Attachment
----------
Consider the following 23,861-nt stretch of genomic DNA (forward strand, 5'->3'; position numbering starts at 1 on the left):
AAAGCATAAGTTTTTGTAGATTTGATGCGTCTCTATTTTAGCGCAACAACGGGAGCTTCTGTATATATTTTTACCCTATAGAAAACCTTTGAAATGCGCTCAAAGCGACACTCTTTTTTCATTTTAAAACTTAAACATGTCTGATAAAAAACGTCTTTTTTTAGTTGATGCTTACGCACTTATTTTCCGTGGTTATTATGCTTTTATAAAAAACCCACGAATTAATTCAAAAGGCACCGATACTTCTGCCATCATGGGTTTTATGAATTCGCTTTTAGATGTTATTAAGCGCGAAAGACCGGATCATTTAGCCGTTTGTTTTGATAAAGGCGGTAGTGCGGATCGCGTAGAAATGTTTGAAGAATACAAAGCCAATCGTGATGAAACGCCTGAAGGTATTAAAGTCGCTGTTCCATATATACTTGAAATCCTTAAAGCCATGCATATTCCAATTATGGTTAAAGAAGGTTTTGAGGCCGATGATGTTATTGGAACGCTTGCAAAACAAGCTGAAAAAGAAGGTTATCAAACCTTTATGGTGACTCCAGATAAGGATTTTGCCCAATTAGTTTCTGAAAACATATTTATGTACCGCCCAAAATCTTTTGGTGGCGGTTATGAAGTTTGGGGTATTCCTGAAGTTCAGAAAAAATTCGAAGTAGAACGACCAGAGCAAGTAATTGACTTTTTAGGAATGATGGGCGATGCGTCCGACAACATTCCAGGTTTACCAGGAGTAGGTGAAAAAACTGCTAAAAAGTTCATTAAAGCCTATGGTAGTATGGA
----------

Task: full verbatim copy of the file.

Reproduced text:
Consider the following 23,861-nt stretch of genomic DNA (forward strand, 5'->3'; position numbering starts at 1 on the left):
AAAGCATAAGTTTTTGTAGATTTGATGCGTCTCTATTTTAGCGCAACAACGGGAGCTTCTGTATATATTTTTACCCTATAGAAAACCTTTGAAATGCGCTCAAAGCGACACTCTTTTTTCATTTTAAAACTTAAACATGTCTGATAAAAAACGTCTTTTTTTAGTTGATGCTTACGCACTTATTTTCCGTGGTTATTATGCTTTTATAAAAAACCCACGAATTAATTCAAAAGGCACCGATACTTCTGCCATCATGGGTTTTATGAATTCGCTTTTAGATGTTATTAAGCGCGAAAGACCGGATCATTTAGCCGTTTGTTTTGATAAAGGCGGTAGTGCGGATCGCGTAGAAATGTTTGAAGAATACAAAGCCAATCGTGATGAAACGCCTGAAGGTATTAAAGTCGCTGTTCCATATATACTTGAAATCCTTAAAGCCATGCATATTCCAATTATGGTTAAAGAAGGTTTTGAGGCCGATGATGTTATTGGAACGCTTGCAAAACAAGCTGAAAAAGAAGGTTATCAAACCTTTATGGTGACTCCAGATAAGGATTTTGCCCAATTAGTTTCTGAAAACATATTTATGTACCGCCCAAAATCTTTTGGTGGCGGTTATGAAGTTTGGGGTATTCCTGAAGTTCAGAAAAAATTCGAAGTAGAACGACCAGAGCAAGTAATTGACTTTTTAGGAATGATGGGCGATGCGTCCGACAACATTCCAGGTTTACCAGGAGTAGGTGAAAAAACTGCTAAAAAGTTCATTAAAGCCTATGGTAGTATGGA